The news: Every day, it seems like we get more exciting news about finding a cure for cancer — and this latest update is taking us one step closer to a breakthrough.
Back in May, the Mayo Clinic made the much-awaited announcement that a blood cancer patient treated with experimental virotherapy — in this case, the measles vaccine — had a positive reaction to the treatment. And on Monday, the clinic released an even more encouraging follow-up: The patient, Stacy Erholtz, has been completely cancer-free now for a year and the next phase of the clinical trial will start this month.
Scan of Erholtz's cancer-free body. Image Credit: YouTube
"I'm really excited about it, not for myself, but I want some multiple myeloma measles friends," Erholtz told Minnesota's Brainerd Dispatch. "I've had a dose, and you can't be redosed. It's time for other people to have a dose. It's a giant step forward for cancer. Let's get it out there. Let's put some money behind it and get it out there."
How it works: Erholtz had an aggressive form of multiple myeloma — a blood cancer that starts in the plasma cells of bone marrow — that spread throughout her entire body over the course of 10 years. Out of conventional treatment options, she decided to participate in the Mayo Clinic's experimental study. The researchers injected Erholtz with a hefty dose of the measles vaccine — enough to inoculate 10 million people. After a single dose, she was in complete remission.
Cancer cells binding with measles and exploding. Image Credit: YouTube
Previous research on mice has shown that intravenous viral therapy can overwhelm cancer cells and cause them to explode. Certain viruses — such as herpes and poxvirus — have been found to be effective; they "bind to tumors and use them as hosts to replicate their own genetic material; the cancer cells eventually explode and release the virus," explains the Star Tribune.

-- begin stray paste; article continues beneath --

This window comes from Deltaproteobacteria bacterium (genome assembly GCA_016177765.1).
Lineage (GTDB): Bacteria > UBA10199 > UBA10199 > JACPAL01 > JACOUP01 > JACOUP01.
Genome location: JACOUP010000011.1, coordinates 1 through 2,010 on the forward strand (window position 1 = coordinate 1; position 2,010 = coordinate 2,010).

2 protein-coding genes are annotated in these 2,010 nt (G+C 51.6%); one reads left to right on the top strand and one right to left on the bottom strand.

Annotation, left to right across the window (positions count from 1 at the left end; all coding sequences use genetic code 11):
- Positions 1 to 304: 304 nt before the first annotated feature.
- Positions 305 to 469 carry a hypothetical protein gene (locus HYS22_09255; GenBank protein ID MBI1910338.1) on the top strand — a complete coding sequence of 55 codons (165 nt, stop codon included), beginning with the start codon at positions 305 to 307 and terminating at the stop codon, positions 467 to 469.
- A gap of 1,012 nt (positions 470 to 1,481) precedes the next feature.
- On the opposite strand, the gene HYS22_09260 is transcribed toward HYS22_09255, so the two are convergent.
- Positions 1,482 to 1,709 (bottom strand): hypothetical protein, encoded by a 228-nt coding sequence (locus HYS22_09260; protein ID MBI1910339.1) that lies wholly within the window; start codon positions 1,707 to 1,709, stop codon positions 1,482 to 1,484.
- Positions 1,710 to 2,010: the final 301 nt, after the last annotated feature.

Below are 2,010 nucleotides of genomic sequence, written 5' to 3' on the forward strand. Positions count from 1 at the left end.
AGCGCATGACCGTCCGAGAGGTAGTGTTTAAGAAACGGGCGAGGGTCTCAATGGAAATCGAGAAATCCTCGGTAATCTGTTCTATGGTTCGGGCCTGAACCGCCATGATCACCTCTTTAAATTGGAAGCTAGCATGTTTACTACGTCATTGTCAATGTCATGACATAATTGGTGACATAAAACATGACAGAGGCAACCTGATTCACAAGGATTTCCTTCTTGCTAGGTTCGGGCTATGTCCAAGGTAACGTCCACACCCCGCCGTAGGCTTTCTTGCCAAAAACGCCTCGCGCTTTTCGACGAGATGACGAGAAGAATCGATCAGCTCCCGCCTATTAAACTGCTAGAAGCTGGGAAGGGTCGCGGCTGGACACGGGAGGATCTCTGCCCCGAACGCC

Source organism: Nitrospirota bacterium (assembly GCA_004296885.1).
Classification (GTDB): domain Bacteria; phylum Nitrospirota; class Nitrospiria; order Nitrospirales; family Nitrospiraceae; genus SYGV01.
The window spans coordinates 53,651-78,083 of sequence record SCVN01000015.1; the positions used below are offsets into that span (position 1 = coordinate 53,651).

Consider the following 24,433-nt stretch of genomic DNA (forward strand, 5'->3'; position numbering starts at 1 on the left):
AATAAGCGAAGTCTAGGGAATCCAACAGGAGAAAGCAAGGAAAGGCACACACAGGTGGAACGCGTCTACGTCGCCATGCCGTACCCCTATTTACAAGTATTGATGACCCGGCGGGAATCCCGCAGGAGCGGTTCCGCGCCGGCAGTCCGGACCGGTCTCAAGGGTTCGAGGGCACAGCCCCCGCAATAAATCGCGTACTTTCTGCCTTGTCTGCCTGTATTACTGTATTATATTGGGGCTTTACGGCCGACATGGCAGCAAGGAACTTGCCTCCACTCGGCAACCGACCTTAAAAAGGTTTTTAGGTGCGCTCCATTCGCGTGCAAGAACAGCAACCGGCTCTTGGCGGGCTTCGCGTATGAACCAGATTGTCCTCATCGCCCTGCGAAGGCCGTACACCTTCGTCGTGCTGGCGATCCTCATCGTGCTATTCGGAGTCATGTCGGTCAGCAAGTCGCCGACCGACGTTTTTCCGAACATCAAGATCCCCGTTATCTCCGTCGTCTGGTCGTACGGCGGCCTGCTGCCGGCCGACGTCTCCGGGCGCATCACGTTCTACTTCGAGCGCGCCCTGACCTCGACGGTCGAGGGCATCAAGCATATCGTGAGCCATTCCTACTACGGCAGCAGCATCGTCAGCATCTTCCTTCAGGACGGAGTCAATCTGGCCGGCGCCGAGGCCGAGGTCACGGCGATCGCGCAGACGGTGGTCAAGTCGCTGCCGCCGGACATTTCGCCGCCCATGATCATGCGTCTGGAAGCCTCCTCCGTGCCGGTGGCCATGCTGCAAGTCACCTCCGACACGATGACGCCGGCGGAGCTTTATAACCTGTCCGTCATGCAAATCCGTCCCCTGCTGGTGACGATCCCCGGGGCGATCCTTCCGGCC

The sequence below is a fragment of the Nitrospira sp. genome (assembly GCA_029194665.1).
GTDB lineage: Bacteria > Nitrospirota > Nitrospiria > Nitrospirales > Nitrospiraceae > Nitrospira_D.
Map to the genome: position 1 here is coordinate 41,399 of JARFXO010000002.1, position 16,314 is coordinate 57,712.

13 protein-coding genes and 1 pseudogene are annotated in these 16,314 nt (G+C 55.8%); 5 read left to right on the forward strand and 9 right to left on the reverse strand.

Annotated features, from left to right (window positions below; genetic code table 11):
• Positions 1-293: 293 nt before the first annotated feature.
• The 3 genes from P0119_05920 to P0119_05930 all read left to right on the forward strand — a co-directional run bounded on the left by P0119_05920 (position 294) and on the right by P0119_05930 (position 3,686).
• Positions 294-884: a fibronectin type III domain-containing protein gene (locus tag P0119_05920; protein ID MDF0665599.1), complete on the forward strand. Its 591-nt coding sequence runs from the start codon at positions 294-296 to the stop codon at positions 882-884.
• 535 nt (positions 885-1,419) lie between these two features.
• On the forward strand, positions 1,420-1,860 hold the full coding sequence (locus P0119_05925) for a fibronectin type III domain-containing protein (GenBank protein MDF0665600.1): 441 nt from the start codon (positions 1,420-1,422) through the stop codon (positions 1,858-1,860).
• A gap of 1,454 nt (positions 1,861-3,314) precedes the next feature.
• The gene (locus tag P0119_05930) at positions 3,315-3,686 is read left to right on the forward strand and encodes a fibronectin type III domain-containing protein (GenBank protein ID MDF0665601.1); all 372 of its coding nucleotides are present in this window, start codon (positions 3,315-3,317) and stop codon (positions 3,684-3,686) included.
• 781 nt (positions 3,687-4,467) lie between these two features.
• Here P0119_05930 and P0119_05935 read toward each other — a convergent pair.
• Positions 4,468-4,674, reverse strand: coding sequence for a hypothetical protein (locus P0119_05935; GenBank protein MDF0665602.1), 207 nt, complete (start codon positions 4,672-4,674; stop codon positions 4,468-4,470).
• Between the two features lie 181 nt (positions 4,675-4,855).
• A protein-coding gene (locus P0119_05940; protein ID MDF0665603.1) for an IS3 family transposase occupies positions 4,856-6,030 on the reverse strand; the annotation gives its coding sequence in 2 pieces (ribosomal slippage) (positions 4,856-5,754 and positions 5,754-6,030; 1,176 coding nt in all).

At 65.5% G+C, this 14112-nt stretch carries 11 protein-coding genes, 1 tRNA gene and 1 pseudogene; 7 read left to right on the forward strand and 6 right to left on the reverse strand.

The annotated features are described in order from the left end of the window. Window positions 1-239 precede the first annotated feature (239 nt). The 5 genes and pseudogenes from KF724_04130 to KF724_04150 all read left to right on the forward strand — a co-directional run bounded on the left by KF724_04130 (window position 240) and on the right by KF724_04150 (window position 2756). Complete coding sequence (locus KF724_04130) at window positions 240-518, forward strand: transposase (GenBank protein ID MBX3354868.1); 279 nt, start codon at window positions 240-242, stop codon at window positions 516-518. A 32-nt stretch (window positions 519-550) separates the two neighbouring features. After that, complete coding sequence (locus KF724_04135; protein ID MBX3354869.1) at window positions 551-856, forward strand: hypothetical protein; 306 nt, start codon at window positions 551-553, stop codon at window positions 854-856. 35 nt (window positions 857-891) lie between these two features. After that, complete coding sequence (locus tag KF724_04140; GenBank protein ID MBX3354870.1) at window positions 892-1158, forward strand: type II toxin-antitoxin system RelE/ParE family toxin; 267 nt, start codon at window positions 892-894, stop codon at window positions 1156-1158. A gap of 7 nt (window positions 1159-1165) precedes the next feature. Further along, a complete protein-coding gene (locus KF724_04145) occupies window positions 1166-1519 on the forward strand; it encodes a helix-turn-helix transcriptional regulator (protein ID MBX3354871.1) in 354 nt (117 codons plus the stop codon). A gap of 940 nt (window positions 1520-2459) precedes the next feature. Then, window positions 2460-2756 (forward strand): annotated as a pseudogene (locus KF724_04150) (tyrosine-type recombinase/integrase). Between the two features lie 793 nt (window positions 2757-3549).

The measles vaccine will not work for all types of cancer; the other patient who participated in the study did not sustain the same results that Erholtz did. The efficacy of the treatment also depends on the patient's immune system. Most people have been inoculated for measles, but those with suppressed immune systems have a high chance of responding to an introduction of the virus. Erholtz, for instance, had limited previous exposure to measles and a weakened immune system.
Doctors also only have one chance to get the treatment right. Once the body recognizes the virus, it will attack it the second time before it has a chance to bond to the cancer cells. It's a matter of getting the dose right the first time around. Future research will focus on how to tailor the treatment for each patient.
Moving forward: While the treatment is far from perfected right now, it's still an exciting breakthrough for the hundreds of thousands of people who suffer from myeloma — which is expected to kill over 11,000 people this year — or other forms of cancer that might respond to this approach.
The Mayo Clinic reportedly has 15 doses of the measles treatment available for the upcoming trial; around 350 people are on the waiting list and the clinic is attempting to experiment on several more types of cancer, including brain, ovarian, neck and head cancers.
The clinic is also hoping to receive FDA approval for the treatment in the next four years; if it succeeds, this potentially game-changing discovery might be available to patients in the near future.